Recently, The Real Mr. Science took a break from labors and traveled to southern Utah to visit the national parks and monuments there. It is part of his investigation of the great western Basin and Range country, which will be the subject of a comprehensive future story. In the meantime, visit TRMS video and picture storage site on Flickr to see pics and video clips of the incredible rock formations of Utah. Most of these images were made in Utah’s Plateau Country. SEE LINK BELOW.
Utah consists of three geologic zones: The Basin and Range largely on the western side of the state, the Plateau Country largely on the southern and eastern parts of the state and the High Country, separating the two of them.
On the western side, next to Nevada, Utah is part of the Basin and Range province that stretches all the way to California’s Sierra Nevada Mountains. The central part of Utah (which actually angles a bit to the west near the southern border) contains Utah’s High Country, a series of mountain ranges from the Wasatch in the north to the Hurricane Cliffs in the south. On the eastern side lies the high, wide and lonesome reaches of the Colorado Plateau Country.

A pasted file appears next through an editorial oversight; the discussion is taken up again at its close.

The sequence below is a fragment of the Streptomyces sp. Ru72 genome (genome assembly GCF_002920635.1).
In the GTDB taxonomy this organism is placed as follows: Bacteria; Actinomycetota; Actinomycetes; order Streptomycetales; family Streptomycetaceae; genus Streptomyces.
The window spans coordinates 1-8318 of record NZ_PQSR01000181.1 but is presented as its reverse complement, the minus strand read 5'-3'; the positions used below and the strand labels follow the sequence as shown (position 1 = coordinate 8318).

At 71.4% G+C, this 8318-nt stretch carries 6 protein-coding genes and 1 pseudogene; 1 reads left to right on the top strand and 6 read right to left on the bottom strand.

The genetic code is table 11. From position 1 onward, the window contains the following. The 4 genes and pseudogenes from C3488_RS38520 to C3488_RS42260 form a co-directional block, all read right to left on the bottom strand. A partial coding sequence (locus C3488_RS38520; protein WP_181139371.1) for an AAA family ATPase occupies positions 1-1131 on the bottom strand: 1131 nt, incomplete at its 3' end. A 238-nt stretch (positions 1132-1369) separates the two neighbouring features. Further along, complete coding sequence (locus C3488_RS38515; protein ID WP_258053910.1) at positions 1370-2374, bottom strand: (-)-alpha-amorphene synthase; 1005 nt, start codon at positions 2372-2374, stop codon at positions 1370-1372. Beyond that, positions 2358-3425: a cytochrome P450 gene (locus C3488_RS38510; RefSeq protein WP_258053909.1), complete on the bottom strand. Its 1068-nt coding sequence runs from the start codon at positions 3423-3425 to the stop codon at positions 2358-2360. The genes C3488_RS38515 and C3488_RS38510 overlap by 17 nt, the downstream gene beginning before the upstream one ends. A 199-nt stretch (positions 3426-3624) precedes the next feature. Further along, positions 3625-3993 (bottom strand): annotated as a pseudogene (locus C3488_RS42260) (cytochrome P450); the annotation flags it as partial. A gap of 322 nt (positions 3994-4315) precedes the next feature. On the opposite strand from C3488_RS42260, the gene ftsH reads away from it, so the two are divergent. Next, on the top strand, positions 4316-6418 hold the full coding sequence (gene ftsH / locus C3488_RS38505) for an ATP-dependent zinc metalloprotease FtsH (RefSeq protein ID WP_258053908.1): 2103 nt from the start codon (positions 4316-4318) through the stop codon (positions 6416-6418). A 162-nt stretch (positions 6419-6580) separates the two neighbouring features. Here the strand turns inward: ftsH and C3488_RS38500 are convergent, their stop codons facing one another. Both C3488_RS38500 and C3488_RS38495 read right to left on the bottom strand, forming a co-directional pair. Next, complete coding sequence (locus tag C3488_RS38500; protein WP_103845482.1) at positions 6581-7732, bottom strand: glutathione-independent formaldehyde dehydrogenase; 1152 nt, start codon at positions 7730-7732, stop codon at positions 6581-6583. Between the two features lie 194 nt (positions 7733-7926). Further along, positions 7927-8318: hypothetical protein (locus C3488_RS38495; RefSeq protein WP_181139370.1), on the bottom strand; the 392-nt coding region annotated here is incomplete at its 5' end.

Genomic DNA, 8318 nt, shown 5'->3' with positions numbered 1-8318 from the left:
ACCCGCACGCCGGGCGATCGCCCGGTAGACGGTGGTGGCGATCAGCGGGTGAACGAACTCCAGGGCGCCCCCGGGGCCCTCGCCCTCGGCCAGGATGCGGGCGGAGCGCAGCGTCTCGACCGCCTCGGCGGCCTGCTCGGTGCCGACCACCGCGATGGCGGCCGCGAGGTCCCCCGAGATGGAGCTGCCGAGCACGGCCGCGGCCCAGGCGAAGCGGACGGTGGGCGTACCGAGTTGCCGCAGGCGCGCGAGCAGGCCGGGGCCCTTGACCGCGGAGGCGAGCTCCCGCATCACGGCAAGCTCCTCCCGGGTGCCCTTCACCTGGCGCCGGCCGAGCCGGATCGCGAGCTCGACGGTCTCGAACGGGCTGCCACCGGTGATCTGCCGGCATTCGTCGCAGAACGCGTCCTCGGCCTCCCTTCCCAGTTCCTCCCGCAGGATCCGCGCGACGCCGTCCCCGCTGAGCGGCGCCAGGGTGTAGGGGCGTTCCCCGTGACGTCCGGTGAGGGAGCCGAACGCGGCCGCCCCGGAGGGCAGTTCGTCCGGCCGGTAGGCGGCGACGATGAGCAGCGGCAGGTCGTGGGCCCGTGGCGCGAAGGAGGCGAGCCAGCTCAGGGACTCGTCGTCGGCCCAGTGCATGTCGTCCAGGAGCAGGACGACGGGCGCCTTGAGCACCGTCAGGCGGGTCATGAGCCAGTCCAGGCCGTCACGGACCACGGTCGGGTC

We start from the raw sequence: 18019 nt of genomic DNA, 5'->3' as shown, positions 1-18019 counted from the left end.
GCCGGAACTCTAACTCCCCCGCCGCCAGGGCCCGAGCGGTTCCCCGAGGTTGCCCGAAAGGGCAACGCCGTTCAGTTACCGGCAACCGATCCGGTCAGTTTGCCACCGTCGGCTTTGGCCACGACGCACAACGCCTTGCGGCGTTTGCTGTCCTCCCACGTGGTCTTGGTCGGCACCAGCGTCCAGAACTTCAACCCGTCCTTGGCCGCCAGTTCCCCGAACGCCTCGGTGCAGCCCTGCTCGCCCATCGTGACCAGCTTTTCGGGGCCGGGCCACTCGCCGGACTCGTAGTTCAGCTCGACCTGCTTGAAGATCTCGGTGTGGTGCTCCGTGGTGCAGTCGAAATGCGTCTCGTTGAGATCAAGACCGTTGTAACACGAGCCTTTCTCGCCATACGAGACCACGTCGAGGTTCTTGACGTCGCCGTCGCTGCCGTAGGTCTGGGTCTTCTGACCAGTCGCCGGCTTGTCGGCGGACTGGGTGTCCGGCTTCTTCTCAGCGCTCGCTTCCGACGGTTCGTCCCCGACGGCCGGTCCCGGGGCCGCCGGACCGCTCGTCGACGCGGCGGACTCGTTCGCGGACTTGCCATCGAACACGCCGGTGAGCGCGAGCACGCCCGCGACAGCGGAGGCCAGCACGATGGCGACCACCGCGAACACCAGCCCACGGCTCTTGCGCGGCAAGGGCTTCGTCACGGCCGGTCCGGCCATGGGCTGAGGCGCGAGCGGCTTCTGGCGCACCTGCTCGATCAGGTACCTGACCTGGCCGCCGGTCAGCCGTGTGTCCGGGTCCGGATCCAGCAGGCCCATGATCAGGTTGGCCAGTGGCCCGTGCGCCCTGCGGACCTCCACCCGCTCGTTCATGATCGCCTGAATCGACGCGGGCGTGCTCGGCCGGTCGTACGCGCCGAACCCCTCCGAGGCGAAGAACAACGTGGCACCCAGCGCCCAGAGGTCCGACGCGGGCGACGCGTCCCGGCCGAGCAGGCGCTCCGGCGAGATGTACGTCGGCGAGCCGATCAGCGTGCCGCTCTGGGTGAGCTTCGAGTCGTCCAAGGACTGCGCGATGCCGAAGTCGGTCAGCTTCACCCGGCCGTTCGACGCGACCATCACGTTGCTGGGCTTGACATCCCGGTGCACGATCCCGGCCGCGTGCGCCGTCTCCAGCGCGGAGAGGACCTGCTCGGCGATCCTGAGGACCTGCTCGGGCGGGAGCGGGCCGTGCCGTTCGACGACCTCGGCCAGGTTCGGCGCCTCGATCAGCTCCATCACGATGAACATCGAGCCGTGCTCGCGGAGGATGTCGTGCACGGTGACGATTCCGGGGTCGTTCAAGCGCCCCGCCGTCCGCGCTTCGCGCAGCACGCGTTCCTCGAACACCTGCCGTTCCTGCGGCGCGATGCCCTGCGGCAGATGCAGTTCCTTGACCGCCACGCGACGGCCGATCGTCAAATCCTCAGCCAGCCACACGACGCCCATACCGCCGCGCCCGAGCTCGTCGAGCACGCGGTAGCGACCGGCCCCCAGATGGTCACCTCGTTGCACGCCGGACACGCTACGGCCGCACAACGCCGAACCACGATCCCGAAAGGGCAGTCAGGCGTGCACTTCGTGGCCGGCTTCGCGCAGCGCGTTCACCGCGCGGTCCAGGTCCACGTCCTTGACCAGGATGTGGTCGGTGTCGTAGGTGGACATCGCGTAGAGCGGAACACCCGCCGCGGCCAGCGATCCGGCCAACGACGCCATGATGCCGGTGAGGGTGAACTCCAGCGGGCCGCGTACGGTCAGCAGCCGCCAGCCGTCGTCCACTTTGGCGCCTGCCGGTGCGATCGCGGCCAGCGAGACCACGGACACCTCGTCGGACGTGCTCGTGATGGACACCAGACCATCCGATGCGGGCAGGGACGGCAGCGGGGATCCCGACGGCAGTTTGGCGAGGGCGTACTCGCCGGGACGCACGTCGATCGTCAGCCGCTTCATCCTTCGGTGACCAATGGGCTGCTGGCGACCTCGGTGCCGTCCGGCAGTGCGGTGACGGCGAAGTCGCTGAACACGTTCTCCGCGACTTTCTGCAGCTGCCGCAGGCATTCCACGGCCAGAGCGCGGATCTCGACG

Utah’s Basin and Range formed at the same time as the Nevada and California portions of it did. In a future story TRMS will explore the geological origins of the Basin and Range in detail and to do so will take us on a journey across Nevada on the “Loneliest Highway in the World”—U.S. 50—from Carson City, Nevada to Baker, Nevada, 380 miles with 11 “Ranges” and 12 “Basins.”
TRMS also plans to amplify this story with a detailed explanation of the fantastical rock formations, mountain shapes and desert plains seen in the pictures and videos. In the meantime remember that all of this was caused by the movement of the Earth’s tectonic plates over millions of years, followed the erosion of the rocks by water and wind over millions more.